Duane Edward Buck’s lawyers were a disaster.
After Buck was convicted of murder, his own attorneys retained a now-discredited psychologist who testified that Mr. Buck is more likely to be a danger to society in the future because he is black. This testimony then went unchallenged at a later, crucial state court proceeding even though Buck was then represented by a new lawyer. The only new claim that lawyer raised at this proceeding was “based on a non-existent provision of the penal code.”
Now, nearly two decades after his conviction, no court has considered whether the racist testimony elicited at Buck’s trial caused him to be sentenced to death. Moreover, thanks to errors committed by his previous lawyers and an array of laws and legal doctrines that often elevate the finality of convictions ahead of the need to ensure that innocents are not punished and that the death penalty is not doled out unnecessarily, it is far from clear that any court will examine the impact of this racist testimony before Mr. Buck is put to death.
The specific legal issue in Buck v. Stephens is complex enough to make a lawyer’s brain bleed. Specifically, Mr. Buck is seeking permission to seek a determination of whether “extraordinary circumstances” exist that would permit a lower court to determine whether the racist testimony elicited by his own counsel prejudiced the outcome of his sentencing proceeding. If he somehow succeeds in navigating this maze, he wins a new sentencing hearing — which could very well determine that he should be re-sentenced to death.
It’s a giant procedural mess. And it’s a mess that Texas, at one point, appeared willing to set aside. In 2000, then-Texas Attorney General John Cornyn (now a U.S. Senator) determined that Dr. Walter Quijano, the psychologist who testified in Buck’s case, had a record of appearing in capital sentencing proceedings and offering racist testimony. In Buck’s case, Quijano testified that African-Americans and Hispanics are especially likely to be dangerous as they are “over represented in the Criminal Justice System.”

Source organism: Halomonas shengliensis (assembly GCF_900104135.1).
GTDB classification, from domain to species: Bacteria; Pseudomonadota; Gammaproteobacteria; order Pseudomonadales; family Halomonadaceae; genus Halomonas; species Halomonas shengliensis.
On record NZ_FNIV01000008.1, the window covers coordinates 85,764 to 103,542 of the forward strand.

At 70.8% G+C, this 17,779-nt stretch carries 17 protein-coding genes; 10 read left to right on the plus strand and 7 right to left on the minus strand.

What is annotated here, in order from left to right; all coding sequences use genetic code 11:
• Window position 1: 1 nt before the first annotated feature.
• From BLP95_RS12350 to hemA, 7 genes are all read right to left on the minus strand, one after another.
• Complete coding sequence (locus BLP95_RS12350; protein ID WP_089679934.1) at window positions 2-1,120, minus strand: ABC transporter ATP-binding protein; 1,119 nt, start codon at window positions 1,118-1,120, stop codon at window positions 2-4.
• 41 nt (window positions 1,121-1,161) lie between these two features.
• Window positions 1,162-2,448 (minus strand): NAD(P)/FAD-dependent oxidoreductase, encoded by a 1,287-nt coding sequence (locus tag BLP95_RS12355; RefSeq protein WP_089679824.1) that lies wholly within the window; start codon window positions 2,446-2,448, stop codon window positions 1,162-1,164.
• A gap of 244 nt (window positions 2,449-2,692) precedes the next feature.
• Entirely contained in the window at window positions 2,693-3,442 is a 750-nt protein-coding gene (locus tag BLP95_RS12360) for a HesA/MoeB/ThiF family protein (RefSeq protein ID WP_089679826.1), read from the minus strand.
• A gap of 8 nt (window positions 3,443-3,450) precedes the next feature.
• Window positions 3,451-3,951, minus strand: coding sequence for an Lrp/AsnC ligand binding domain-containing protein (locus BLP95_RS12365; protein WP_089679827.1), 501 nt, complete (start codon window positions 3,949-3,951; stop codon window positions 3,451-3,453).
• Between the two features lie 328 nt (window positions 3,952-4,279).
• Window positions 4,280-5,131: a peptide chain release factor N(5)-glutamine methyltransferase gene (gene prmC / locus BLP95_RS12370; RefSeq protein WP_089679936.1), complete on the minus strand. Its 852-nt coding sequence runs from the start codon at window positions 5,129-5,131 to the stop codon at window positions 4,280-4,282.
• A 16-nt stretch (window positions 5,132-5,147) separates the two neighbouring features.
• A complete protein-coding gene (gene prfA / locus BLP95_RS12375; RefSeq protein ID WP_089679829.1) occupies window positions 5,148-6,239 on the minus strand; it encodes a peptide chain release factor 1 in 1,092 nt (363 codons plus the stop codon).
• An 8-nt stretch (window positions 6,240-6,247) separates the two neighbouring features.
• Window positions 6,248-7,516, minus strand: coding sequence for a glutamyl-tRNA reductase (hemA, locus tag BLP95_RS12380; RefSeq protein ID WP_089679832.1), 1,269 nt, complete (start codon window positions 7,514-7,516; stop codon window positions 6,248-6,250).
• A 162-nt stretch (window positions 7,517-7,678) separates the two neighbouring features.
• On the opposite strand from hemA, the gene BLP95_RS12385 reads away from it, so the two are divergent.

This is not simply a case of ineffective assistance of counsel, this is a case of ineffective assistance of counsel aggravated by even more ineffective assistance of counsel.
Cornyn’s office found six additional cases where Dr. Quijano offered similar testimony, and it announced that it “will not object” if the inmates sentenced to die in these cases “seek to overturn the death sentences based on Mr. Quijano’s testimony.” As Cornyn’s office admitted in a brief filed in one of these cases “infusion of race as a factor for the jury to weigh in making its determination violated [a defendant’s] constitutional right to be sentenced without regard to the color of his skin.”
Nevertheless, when Buck sought relief from his death sentence four years later in federal court, the state did not keep its promise. Texas now claims that Buck’s case differs from the other six cases specifically because Dr. Quijano’s racist conclusions were placed before the jury by Buck’s own counsel. As Justice Samuel Alito argued in a 2011 opinion explaining why he did not believe that the Supreme Court should have heard a previous iteration of Buck’s case, “only in Buck’s case did defense counsel elicit the race-related testimony on direct examination. Thus, this is the only case in which it can be said that the responsibility for eliciting the offensive testimony lay squarely with the defense.”
That may very well be true, but it is an odd conclusion for a judge charged with interpreting a Constitution that not only forbids race discrimination in sentencing, but that also forbids sentencing someone to die without adequate assistance of counsel. Buck argues that he is the victim to two overlapping constitutional violations — he did not receive adequate assistance of counsel and, for that very reason, his own lawyer introduced unconstitutional evidence against him. Justice Alito, by contrast, appears to claim that the first of these two constitutional violations excuses the second.